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glennhoffmania said:
 
No, the point was that some people were having a little fun talking about a really shitty end to Jeter's career, and just like 99% of the time whenever someone criticizes a Yankee a NY fan has to bring up a totally irrelevant situation involving a Sox player.  We're in the Yankee subforum in a thread about Jeter- why are Nomar and Manny being discussed?  We've been inundated with Jeter crap for two decades and we're just enjoying the absurdity of the finale.  There's nothing wrong with that, and there's no reason to revive Nomar comparisons, or any comparisons for that matter.
No, that wasn't the point. Go read the exchange again.
 

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jon abbey said:
I think every Yankee fan posting here would agree with this, especially since it's gotten in the way of what's best for the team on the field.
It is true for me. Just like Average Reds said earlier, this entire final season of Jeter As Icon and baseball's ambassador has been terribly overstated and embarrassing for baseball purists. I guess if he hadn't authorized this season of ball-washing by announcing his retirement during spring training, we would instead have been subjected to maybe one month of the media eulogizing him instead of six from every agency invested in the sports, beginning with the shameless Yankees.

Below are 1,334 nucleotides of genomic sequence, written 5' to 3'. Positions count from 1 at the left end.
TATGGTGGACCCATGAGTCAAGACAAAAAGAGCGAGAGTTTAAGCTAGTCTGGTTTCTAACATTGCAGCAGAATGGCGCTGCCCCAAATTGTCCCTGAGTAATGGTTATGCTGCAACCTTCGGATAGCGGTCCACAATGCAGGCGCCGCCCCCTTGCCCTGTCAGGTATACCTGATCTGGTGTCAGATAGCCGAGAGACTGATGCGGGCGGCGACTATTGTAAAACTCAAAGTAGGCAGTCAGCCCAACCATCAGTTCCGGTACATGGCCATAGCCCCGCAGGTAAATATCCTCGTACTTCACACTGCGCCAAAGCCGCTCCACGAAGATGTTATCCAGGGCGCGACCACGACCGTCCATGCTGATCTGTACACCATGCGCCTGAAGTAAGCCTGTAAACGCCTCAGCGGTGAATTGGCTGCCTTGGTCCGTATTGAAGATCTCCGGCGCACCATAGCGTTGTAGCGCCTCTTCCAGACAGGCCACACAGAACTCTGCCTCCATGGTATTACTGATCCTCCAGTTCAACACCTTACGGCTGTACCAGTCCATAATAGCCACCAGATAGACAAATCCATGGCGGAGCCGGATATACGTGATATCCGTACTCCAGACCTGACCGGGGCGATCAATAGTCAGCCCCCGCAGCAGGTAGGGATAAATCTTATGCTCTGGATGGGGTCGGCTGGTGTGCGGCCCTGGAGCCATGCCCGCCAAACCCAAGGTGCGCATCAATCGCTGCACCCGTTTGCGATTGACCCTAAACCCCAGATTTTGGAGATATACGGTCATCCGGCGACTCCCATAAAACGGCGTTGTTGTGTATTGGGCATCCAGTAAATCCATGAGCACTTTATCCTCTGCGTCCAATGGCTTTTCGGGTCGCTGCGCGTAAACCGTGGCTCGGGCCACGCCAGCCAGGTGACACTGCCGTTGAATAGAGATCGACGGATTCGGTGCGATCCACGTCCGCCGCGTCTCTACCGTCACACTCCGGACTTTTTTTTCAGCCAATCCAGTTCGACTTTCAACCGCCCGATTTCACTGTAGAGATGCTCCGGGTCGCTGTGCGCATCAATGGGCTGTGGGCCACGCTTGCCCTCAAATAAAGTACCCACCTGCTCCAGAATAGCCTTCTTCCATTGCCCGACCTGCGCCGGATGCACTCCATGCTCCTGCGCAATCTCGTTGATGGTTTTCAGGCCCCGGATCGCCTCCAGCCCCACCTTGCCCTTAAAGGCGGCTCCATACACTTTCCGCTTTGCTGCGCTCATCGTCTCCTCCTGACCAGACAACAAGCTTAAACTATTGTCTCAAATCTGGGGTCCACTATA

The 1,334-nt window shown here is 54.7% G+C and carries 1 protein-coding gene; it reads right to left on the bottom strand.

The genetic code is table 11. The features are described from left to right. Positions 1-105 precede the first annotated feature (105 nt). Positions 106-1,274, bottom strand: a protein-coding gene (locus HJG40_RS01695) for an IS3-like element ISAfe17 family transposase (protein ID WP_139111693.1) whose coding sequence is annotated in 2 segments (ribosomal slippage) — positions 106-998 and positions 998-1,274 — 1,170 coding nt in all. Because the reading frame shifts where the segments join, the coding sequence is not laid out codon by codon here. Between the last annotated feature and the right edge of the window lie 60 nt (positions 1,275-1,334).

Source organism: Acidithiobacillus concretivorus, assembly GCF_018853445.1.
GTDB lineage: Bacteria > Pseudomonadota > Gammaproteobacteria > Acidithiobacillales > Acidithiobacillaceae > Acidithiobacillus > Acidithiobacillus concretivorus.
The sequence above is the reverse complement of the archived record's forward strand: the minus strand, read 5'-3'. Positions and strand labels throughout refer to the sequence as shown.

I would suggest it is Jeter's selfishness that made him a great player, and it was the same quality of his character that began to leak holes when he couldn't move off shortstop in 2004. He might have been a decent third baseman for a few years and taken a major target off his back.

I still have to say it was a lot of fun having him in pinstripes for 18 years (ignoring the final two).

One more thing: why do the players almost universally hail Jeter as a great player while fans who follow the sport so closely find holes in his game? Are we fans doing the same thing that negative media like CHB do?
 

jon abbey

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Thank you, JtB.
 
glenn, I have rarely seen anyone as insane on any topic on this site as you are on the topic of Derek Jeter (admittedly I mostly avoid V&N). While I'm sure you've been driven to this at least in part by the media and your Yankee fan friends, occasionally I feel the need to respond (mostly I let it go, and again, I have been as harsh as anyone here on the level of Jeter's play this year, day in and day out all season long). 
 
 

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terrynever said:
One more thing: why do the players almost universally hail Jeter as a great player while fans who follow the sport so closely find holes in his game? Are we fans doing the same thing that negative media like CHB do?
 
It's probably because no one cares when we find holes in his game. The first player to say "Jeter had a great career but man, was his defense overrated or what?" would be villified.
 

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Lars The Wanderer said: